Vice President Jindal?The New York Times reports that John McCain is meeting with potential running mates, and one of the folks he is meeting with would indeed be a very pleasant surprise to have on the Republican ticket:
Charlie Crist, the Governor of Florida, and Bobby Jindal, the Governor
of Louisiana, have both accepted invitations to meet with Mr. McCain at
his home in Arizona, according to Republican familiars with the decision. One
Republican said that Mitt Romney, a former rival of Mr. McCain for the
presidential nomination — is also expected to visit him this weekend. Mr.
Romney’s advisers declined to comment.
Bobby Jindal would be decried by Democrats as young and inexperienced, but he has many assets that make him very attractive on the Republican ticket. Jindal is a strong social conservative who is extremely pro-life, he strongly opposes embryonic stem-cell research, he supports the second amendment, voluntary school prayer, and even favors teaching intelligent design alongside evolution in public schools. Clearly, Jindal would appeal to evangelicals in the party who are disillusioned by Senator John McCain.
Jindal, however, is a very devout Catholic. He embraced the Faith as a teenager, and at least one person I talked with who is more familiar with Jindal told me they believed that he is a daily communicant. He is far more open to the Church's social doctrine than an evangelical would be, and that would likely appeal to blue-collar ethnic Catholics in States like Pennsylvania and Ohio-voters Barack Obama has hitherto had trouble with. What's more, Jindal's family immigrated from India and he was able to be elected Governor in a socially conservative Southern State. In an election when liberals can be expected to make an issue of Barack Obama because of his race-as evidence that we are moving toward a "post-racial" future (assigning to another made-up word whatever value the Left thinks that it has), Jindal as a candidate for Vice President shows that Republicans and conservatives are also a diverse group of people from many different backgrounds with unique ideas (in Jindal's case, when he ran for Governor, Democrats in Louisiana actually attacked his ethnic background in an attempt to say he wasn't a real Louisianian-it backfired). Of course, because Jindal is a conservative we could expect our friends in the party opposite to find some way to say that the diversity Jindal represents isn't authentic.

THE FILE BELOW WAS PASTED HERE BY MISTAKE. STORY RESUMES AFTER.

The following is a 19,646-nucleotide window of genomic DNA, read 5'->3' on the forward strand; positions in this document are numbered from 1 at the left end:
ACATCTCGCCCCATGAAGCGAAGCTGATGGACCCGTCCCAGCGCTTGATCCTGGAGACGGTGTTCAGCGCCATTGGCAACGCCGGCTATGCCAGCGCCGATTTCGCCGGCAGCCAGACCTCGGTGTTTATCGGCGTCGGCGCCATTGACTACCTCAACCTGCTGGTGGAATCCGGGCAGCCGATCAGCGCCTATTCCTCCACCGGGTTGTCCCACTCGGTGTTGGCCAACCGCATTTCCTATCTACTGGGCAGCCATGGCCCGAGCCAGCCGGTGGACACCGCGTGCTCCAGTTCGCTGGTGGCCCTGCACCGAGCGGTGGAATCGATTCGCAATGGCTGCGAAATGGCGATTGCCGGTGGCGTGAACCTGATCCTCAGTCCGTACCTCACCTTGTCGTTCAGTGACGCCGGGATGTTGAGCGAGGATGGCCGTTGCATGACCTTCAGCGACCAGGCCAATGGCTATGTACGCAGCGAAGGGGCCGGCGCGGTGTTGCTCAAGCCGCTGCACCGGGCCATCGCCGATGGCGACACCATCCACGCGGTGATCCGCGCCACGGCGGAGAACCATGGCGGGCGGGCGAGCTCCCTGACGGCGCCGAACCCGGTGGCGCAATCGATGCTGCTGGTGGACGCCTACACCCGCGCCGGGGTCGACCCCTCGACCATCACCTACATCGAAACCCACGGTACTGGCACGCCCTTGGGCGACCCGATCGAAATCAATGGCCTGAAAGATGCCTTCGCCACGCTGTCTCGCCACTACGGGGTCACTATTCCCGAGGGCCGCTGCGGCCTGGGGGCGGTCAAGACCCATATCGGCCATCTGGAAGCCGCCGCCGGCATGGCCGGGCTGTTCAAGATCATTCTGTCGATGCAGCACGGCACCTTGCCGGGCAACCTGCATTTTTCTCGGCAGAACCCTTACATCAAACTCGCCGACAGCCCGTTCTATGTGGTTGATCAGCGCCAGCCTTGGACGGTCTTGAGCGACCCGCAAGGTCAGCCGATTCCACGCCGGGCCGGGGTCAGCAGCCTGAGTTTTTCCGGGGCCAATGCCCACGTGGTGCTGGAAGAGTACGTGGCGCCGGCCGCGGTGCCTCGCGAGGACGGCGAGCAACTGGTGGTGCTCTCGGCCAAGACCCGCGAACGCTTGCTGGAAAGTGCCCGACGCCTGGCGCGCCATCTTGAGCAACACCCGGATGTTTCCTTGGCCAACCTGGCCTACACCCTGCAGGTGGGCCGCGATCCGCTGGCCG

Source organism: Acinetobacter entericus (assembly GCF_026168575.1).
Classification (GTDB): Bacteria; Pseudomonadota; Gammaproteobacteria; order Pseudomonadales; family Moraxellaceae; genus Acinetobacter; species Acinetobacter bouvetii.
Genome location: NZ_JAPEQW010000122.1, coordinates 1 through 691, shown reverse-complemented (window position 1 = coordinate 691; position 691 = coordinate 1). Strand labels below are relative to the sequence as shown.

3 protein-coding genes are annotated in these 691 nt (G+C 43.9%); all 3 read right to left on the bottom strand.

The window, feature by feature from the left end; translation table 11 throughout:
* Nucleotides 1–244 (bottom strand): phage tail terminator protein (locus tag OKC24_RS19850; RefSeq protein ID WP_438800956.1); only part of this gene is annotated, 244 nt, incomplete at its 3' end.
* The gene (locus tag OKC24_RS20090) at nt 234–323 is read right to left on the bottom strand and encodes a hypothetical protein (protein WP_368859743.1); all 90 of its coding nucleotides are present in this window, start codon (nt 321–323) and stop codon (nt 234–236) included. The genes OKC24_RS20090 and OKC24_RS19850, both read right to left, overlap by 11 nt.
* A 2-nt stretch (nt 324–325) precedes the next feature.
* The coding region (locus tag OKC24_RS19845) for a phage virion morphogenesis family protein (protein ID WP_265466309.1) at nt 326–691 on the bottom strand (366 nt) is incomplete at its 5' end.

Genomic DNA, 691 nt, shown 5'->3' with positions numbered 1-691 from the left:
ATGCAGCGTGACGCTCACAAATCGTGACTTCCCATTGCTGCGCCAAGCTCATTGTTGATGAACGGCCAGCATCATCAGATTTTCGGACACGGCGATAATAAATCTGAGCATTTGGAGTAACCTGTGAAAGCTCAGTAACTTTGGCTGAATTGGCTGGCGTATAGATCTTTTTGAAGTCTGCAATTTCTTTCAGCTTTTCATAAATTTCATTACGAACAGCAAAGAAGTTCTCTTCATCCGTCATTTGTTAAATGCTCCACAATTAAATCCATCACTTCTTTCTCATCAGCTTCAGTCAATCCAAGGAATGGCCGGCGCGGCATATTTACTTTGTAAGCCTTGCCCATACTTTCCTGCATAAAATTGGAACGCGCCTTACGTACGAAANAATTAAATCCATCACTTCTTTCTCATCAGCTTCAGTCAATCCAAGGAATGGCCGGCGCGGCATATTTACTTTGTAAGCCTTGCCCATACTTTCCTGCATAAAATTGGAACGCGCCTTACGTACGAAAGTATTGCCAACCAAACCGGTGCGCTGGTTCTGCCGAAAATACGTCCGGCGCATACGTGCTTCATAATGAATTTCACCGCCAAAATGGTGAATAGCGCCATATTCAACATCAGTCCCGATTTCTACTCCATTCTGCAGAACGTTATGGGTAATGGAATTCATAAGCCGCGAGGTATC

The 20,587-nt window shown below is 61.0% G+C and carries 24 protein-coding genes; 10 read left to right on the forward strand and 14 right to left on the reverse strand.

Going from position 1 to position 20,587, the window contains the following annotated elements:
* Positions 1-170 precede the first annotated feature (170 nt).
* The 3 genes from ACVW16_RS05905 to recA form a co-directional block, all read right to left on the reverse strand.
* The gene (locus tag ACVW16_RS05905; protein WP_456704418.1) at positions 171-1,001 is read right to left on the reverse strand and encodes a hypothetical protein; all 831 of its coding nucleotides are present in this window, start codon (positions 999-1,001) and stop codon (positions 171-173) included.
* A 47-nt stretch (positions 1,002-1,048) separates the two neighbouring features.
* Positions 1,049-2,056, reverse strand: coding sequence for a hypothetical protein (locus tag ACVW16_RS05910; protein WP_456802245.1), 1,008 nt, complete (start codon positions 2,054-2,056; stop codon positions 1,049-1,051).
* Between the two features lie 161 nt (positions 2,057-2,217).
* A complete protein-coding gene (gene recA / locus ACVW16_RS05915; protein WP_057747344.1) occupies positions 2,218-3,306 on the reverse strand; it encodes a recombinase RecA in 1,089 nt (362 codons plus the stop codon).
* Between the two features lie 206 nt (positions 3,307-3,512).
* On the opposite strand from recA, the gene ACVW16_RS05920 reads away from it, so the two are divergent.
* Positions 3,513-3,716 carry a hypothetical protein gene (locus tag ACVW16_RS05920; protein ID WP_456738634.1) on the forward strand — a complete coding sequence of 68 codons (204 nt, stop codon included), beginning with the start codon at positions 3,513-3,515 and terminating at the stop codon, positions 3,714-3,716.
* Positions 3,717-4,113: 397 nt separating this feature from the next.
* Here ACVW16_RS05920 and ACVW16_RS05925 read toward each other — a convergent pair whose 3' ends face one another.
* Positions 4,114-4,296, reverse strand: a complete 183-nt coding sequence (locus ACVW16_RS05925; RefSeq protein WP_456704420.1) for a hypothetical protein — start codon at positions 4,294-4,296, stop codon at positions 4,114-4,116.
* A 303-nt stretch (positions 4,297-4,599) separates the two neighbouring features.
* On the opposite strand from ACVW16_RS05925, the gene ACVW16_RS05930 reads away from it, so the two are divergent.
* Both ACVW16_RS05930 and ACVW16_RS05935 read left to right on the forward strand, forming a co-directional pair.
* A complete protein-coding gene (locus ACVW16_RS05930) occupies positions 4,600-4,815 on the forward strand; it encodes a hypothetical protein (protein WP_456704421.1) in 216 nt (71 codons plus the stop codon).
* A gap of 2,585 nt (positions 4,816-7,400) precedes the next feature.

Bobby Jindal is also a policy wonk on the issue of health care-it is a specialty of his, having served as Louisiana Secretary of Health and Hospitals, and was Chairman of the National Bipartisan Commission on the Future of Medicare. He has a degree in biology and public policy from Brown-and he is a Rhodes Scholar. If health care reform becomes an issue in a McCain Administration-as it almost surely will be- it is quite conceivable that a Vice President Jindal would play a starring role in the process.
The biggest problem with making Jindal the Number Two on the ticket isn't his age (36) or perceived inexperience, but the reality that he has only been Governor since January of this year. Jindal ran on a strong platform of reforming the corrupt nature of Louisiana politics, and his strong work in this regard is making waves there and has only just begun. If he were to leave for Washington after barely a year in office, much of his promised agenda would remain unfulfilled.
I do not expect Jindal to be McCain's final choice, but if he were to be chosen, I think he'd be a huge hit on the campaign trail and would balance McCain very well. As a national leader, Jindal is someone the conservative movement can look to as part of the future of the political cause.